The City Gardens: Growing food in Portland

It’s common the world over to plant food near your house, and Portland’s a quick study. There’s a growing community of people who realize they would just as soon like to eat vegetables grown next door as they would buy some picked and shipped to the supermarket. Community Supported Agriculture (CSA) is one way to get vegetables from a local farm to the table. City Garden Farms is a Portland CSA grown on small plots throughout the city. “I’m a lifelong gardener, a passionate gardener,” Dan Bravin tells me. “I always had a dream to make a small business off what I grow.” Bravin and his business partner, Martin Barrett started City Garden Farms last year after Barrett read Michael Pollan’s The Omnivore’s Dilemma and said to Bravin: “I have a big backyard, can I make money growing vegetables?”

Most CSAs in Portland have a waiting list, some lists are a hundred customers long. “One reason,” Bravin considers: “once people sign up, they tend to stay on. There’s a buzz about local food and ‘getting back to basics’ during the recession, so there’s more demand than supply. Every year, you sell a share of your farm – as much produce as you grow – so they’re buying a piece of the farmer’s output. That’s your share of the farm.” City Garden Farms grow high quality vegetables and promote urban agriculture.

Bravin and Barrett started the business last year with 12 backyard sites around the city, and this year they’ve optimized it at around nine, though the number is not finalized yet. “We get requests to farm in people’s backyards all the time,” Bravin says. They farm any unused land in general that is at least 1000 square feet, has eight hours a day of sunlight, and is not in complete disrepair (if concerned about a site, they do heavy metal testing). They use all organic methods to fertilize the soil: fish meal, soy bean meal, kelp meal,alfalfa pellets, and manure from local farms – so long as the farmers don’t give hormones to the animals. In exchange for the input of agricultural wealth and a share of the CSA, the owners of various yards provide space, water, and welcome City Garden Farms to come in about once a week to maintain the garden.

They grow everything, though sometimes melons and tomatoes have a rough time. Melons need almost desert heat, but here in the Willamette Valley you can grow: lettuce, radish, beets, rutabaga, peppers, carrots, beans and peas, endive, potatoes, onions, tomatoes, summer and winter squash. And that’s the short list. The good thing about CSA is you eat whatever is in season – subscribers pick up a box of vegetables once a week during a growing season of about 22 weeks. An average share in a farm goes for $500 for the season, that works out to about $20 a week. There are more expensive farms, some CSAs also do honey, fruit, meat, cheese, and eggs, and have different growing seasons.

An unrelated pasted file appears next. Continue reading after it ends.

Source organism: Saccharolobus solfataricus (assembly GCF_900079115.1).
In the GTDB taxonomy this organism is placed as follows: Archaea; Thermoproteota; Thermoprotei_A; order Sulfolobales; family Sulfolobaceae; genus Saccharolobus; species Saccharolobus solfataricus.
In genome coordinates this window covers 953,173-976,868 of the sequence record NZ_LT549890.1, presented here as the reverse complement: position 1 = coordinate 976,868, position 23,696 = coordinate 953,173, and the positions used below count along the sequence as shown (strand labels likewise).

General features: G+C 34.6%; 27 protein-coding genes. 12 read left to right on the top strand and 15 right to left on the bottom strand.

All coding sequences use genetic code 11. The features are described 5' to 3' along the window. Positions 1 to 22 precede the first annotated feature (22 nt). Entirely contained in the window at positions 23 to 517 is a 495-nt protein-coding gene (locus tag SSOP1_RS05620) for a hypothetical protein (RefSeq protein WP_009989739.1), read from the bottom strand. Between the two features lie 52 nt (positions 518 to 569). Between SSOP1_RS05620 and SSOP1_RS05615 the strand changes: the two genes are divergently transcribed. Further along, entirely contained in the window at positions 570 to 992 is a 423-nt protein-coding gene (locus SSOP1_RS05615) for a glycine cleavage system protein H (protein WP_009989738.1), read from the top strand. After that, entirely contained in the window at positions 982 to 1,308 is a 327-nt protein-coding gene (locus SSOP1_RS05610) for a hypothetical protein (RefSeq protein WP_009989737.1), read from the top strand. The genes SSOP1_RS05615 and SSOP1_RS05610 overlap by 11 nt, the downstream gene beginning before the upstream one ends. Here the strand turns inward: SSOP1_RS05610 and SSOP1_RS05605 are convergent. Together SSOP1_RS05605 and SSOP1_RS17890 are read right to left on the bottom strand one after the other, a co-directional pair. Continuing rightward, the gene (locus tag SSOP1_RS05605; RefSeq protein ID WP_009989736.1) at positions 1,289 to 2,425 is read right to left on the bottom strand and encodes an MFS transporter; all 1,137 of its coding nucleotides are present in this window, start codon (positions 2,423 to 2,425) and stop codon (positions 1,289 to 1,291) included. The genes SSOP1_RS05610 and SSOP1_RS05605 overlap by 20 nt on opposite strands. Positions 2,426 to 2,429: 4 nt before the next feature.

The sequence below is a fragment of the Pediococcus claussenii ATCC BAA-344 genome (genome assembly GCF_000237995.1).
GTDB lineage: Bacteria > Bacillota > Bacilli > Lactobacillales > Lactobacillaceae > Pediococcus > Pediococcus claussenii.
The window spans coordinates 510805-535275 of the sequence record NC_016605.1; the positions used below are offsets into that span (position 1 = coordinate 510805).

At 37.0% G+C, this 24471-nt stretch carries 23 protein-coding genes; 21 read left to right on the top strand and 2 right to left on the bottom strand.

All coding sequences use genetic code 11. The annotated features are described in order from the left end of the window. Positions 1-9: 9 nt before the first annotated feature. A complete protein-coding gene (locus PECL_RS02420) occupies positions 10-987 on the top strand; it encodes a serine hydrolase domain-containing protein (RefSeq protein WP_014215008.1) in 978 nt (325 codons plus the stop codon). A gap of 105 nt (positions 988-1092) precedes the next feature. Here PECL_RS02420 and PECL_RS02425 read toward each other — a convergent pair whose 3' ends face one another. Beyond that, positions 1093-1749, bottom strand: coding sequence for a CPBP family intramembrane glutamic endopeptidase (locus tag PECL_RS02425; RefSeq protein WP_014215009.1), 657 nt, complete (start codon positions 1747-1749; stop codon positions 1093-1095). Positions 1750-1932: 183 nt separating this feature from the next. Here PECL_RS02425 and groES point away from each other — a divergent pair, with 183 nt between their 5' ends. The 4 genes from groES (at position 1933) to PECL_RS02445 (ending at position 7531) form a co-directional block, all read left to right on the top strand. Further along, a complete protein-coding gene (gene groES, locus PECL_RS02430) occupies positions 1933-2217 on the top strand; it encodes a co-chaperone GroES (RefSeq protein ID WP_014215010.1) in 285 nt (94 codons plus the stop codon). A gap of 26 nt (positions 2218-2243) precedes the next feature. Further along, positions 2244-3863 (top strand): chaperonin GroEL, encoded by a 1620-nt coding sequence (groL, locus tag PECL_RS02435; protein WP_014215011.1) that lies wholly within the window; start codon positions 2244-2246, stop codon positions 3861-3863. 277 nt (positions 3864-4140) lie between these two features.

“I would love to be able to employ people and take on more volunteers,” Bravin ventures, but so far with only 40 shares (they’re still working on finalizing the number), it’s not a full time wage for both Bravin and Barrett. “My original idea – I like growing salad greens – was setting up gardens to grow salad greens and maintaining them for people.” The idea quickly took root and suddenly Bravin started noticing other people acting on the same impulse. Most notable is a Canadian effort, Small Plot Intensive, or as it’s more commonly known “SPIN Farming“. Bravin explains, “Their model allowed us to think more thoroughly about how to grow on a small scale for a CSA or Farmers’ Market.” Spin produces manuals and a website explaining how much to grow and how to optimize time and space. Another great inspiration is Growing Power by Will Allen in Milwaukee, Wisconsin. “He’s leading the charge in urban agriculture,” Bravin says and that’s no exaggeration. In 2008, Allen received a McArthur Foundation Fellowship of $500,000.

City Garden Farms will give a workshop on March 10th and 14th to teach gardening, how to start your own small urban farm, and how to start your own CSA, if you want. “We’re training people to be our competition, but at this point … ” Check out the Urban Growth Bounty series of workshops presented by the City of Portland Office of Sustainable Development to learn everything from growing vegetables, raising chickens, beekeeping, cheese making, to CSAs. “Food security is a good use of space in the city”.

SPIN Farming with Dan Bravin and Martin Barrett
Small Plot Intensive Farming techniques
One class, offered two times;
Tuesday, March 10, 6:00–9:00 p.m.
Beverly Cleary/Fernwood School, 1915 NE 33rd
Saturday, March 14, 9:00 a.m.-12:00 p.m.
East Multnomah Soil & Water Conservation District, 5211 N. Williams

$40 each
Register now for March 10
Register Now for March 14


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